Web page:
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21st September 2010. It has been two decades since 62-year-old Hira Bahadur Shakya, proprietor of Rastriya Daura Suruwal Tailors at Bangemudha, sensed that his trade was under threat as Nepal´s traditional dress with over six centuries of history was clearly faltering in its battle against Western-style apparel.Since the advent of multiparty democracy, the population in the capital has almost quadrupled, but Shakya´s clientele has remained the same in size, giving credence to his fears that the daura suruwal is loosing its centuries-old charm.
 
“Many Nepalese men flying abroad make it a point to include at least one daura suruwal set in their baggage,” he added with a smile that betrayed gratitude for the foreign-bound. The remaining chunk of Shakya´s clientele consists of a section of political leaders, heads of constitutional bodies, and government officials who have given continuity to the pre-1990s practice of wearing daura suwural at least during office hours.
 
Especially after the crowning of King Birendra, it became mandatory for civil servants of all ranks, apart from the prime minister and other ministers, to wear daura suruwal, coat and Nepali cap during office hours. Though daura suruwal remained the official dress of the nation after 1990, monitoring was lax and so compliance was not total. However, senior officials in the civil service, most government ministers and all the successive prime ministers rigorously stuck to the official dress code.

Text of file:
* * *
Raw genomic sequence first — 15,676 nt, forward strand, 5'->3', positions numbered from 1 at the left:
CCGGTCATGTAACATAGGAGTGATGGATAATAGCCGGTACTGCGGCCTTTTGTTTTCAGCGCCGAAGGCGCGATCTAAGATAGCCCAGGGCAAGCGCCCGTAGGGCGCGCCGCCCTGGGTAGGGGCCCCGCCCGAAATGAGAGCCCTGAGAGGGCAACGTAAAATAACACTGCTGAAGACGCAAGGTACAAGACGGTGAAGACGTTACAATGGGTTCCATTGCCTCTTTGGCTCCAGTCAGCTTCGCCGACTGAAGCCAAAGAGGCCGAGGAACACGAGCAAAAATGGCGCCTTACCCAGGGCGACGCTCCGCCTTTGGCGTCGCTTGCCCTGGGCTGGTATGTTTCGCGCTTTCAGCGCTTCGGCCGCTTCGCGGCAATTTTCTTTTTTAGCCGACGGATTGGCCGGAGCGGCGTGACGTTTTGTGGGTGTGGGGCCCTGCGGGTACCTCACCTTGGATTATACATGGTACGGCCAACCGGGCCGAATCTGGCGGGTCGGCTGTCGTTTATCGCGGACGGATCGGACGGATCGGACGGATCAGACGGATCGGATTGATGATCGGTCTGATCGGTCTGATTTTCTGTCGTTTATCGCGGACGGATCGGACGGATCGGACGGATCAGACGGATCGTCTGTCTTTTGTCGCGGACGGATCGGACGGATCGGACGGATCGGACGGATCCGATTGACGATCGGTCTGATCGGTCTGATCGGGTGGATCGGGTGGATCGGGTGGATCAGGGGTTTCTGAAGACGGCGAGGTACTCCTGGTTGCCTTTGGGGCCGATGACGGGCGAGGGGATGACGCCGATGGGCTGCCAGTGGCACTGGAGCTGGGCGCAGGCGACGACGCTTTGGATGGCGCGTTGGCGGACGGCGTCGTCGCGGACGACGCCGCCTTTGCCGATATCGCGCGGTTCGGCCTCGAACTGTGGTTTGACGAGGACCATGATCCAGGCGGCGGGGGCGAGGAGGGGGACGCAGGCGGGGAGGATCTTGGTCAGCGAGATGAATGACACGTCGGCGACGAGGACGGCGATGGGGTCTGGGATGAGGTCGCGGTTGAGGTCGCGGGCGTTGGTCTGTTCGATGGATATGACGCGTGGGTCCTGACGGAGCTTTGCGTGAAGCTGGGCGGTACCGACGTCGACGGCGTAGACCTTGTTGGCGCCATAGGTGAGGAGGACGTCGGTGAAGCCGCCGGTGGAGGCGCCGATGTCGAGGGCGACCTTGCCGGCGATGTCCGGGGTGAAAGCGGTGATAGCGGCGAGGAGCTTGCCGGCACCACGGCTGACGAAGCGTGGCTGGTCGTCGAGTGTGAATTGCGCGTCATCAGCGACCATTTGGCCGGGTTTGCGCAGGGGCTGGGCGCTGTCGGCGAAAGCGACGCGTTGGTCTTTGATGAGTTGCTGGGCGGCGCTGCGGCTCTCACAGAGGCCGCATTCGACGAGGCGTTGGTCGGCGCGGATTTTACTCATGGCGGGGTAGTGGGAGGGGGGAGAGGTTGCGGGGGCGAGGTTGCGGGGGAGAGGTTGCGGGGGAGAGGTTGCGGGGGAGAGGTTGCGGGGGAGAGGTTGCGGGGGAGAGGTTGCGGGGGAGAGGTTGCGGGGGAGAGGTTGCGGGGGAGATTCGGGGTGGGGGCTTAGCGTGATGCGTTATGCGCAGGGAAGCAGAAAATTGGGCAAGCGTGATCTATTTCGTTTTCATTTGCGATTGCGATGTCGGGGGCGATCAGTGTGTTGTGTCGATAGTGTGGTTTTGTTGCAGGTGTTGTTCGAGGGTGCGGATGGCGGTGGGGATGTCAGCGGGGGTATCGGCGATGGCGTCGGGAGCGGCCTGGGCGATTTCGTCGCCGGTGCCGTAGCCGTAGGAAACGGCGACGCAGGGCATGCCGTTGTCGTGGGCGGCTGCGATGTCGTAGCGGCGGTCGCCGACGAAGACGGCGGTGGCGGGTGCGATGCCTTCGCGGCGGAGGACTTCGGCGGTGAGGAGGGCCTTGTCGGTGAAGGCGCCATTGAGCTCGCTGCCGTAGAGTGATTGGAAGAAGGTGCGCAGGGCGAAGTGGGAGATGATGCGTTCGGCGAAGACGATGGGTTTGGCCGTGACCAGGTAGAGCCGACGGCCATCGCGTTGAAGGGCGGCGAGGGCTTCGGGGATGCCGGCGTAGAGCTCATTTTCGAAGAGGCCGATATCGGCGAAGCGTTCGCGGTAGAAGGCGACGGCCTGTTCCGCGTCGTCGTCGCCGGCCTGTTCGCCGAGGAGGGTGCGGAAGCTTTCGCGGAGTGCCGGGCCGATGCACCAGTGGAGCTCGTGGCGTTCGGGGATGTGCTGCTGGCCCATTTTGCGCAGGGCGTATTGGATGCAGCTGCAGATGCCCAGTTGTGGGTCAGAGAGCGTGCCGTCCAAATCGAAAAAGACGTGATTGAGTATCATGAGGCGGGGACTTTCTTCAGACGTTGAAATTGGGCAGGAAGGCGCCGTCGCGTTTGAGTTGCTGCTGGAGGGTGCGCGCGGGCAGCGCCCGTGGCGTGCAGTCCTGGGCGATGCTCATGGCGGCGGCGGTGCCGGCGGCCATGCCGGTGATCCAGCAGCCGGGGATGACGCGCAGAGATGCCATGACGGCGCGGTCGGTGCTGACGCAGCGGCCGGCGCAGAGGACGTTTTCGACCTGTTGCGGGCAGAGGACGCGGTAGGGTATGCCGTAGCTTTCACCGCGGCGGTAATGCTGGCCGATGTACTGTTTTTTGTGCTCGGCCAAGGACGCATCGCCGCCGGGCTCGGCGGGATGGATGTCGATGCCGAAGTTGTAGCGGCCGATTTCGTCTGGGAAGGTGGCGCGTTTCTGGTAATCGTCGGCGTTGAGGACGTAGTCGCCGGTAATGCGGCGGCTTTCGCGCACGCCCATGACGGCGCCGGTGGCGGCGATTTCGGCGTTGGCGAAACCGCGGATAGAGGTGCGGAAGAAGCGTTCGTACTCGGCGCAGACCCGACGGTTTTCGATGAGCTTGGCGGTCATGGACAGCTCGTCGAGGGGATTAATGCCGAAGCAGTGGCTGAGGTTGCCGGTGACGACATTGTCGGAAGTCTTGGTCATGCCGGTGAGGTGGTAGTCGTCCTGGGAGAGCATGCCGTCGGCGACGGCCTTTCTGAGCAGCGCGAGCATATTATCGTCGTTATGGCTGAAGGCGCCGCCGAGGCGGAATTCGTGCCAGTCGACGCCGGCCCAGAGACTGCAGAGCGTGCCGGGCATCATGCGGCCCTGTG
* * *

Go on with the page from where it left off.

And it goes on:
But after the momentous changes of 2006 through 2008, daura suruwal lost further ground. On August 18, 2008, Maoist Chairman Pushpa Kamal Dahal took the oath of office as prime minister in a Western-style business suit. The only thing indigenous he wore on that occasion was a Nepali topi.
 
“The daura-suruwal business is relatively good when the Nepali Congress is in government,” he said. “But when the Maoists were in government, not even a single daura suruwal combine was ordered by people in the administration or government,” he added wryly. But people like Shakya now have reason to cheer.
 
In mid-August this year, the cabinet reinstated daura suruwal as the “Nepali dress” or the official dress for Nepali males. Henceforth, Nepalese officials will be required to wear daura suruwal, coat and Nepali cap during official ceremonies.
 
Malla Era Dress?
Though there is no historical document conclusively proving the origin of the daura suruwal, it is clear the style existed well before the Malla period. “Many human statues at Changunarayan, Tindhara and Balkumari dating back to the Malla period and even the Lichchhavi era prove that daura suruwal existed then,” said culture expert Satya Mohan Joshi.
 
Also, the statues of the 17th century king Pratap Malla of Kathmandu, the 18th century kings Bhupatindra Malla of Bhaktapur and Yog Narendra Malla of Patan, that exist to this day, show them wearing what looks like an earlier version of the daura suruwal. “While the daura suruwal and topi are indigenous, the jacket or coat is British influence,” said Joshi, who himself always wears daura suruwal.
 
It´s widely held that Rana Prime Minister Jung Bahadur sailed for England in 1852 wearing daura suruwal and a Nepali cap. When he returned to Nepal nearly a year later, there was a new addition to his outfit: the coat. Thereafter, daura suruwal, coat and Nepali cap became the official Nepali dress.
 
Daura suruwal was also the common man´s dress in Kathmandu Valley throughout the Rana regime when the capital was a forbidden city for foreigners.